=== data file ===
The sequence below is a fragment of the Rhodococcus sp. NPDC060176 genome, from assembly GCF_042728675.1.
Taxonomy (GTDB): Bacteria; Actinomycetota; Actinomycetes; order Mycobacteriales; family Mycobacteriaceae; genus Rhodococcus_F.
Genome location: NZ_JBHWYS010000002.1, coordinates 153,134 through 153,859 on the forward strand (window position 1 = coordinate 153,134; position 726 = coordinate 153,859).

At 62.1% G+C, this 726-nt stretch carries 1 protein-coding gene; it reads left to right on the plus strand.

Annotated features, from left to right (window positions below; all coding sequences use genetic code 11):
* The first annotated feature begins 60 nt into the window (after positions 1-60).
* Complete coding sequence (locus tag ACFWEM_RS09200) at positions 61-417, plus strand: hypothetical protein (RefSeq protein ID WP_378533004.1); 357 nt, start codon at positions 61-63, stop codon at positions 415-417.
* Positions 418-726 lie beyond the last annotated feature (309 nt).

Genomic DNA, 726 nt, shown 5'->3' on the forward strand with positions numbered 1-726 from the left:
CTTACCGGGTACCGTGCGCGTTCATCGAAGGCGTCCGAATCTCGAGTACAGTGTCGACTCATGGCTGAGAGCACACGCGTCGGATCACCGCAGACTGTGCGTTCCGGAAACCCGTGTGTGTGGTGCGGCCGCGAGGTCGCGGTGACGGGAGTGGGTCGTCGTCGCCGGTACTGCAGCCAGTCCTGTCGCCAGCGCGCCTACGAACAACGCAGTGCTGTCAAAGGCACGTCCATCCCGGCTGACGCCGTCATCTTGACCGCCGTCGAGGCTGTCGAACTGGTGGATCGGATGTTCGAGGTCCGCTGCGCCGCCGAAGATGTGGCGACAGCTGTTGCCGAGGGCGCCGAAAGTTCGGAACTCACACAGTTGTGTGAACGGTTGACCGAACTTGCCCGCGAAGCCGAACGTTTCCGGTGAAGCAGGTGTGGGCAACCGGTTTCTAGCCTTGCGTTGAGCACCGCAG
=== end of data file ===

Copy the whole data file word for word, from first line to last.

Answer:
The sequence below is a fragment of the Rhodococcus sp. NPDC060176 genome, from assembly GCF_042728675.1.
Taxonomy (GTDB): Bacteria; Actinomycetota; Actinomycetes; order Mycobacteriales; family Mycobacteriaceae; genus Rhodococcus_F.
Genome location: NZ_JBHWYS010000002.1, coordinates 153,134 through 153,859 on the forward strand (window position 1 = coordinate 153,134; position 726 = coordinate 153,859).

At 62.1% G+C, this 726-nt stretch carries 1 protein-coding gene; it reads left to right on the plus strand.

Annotated features, from left to right (window positions below; all coding sequences use genetic code 11):
* The first annotated feature begins 60 nt into the window (after positions 1-60).
* Complete coding sequence (locus tag ACFWEM_RS09200) at positions 61-417, plus strand: hypothetical protein (RefSeq protein ID WP_378533004.1); 357 nt, start codon at positions 61-63, stop codon at positions 415-417.
* Positions 418-726 lie beyond the last annotated feature (309 nt).

Genomic DNA, 726 nt, shown 5'->3' on the forward strand with positions numbered 1-726 from the left:
CTTACCGGGTACCGTGCGCGTTCATCGAAGGCGTCCGAATCTCGAGTACAGTGTCGACTCATGGCTGAGAGCACACGCGTCGGATCACCGCAGACTGTGCGTTCCGGAAACCCGTGTGTGTGGTGCGGCCGCGAGGTCGCGGTGACGGGAGTGGGTCGTCGTCGCCGGTACTGCAGCCAGTCCTGTCGCCAGCGCGCCTACGAACAACGCAGTGCTGTCAAAGGCACGTCCATCCCGGCTGACGCCGTCATCTTGACCGCCGTCGAGGCTGTCGAACTGGTGGATCGGATGTTCGAGGTCCGCTGCGCCGCCGAAGATGTGGCGACAGCTGTTGCCGAGGGCGCCGAAAGTTCGGAACTCACACAGTTGTGTGAACGGTTGACCGAACTTGCCCGCGAAGCCGAACGTTTCCGGTGAAGCAGGTGTGGGCAACCGGTTTCTAGCCTTGCGTTGAGCACCGCAG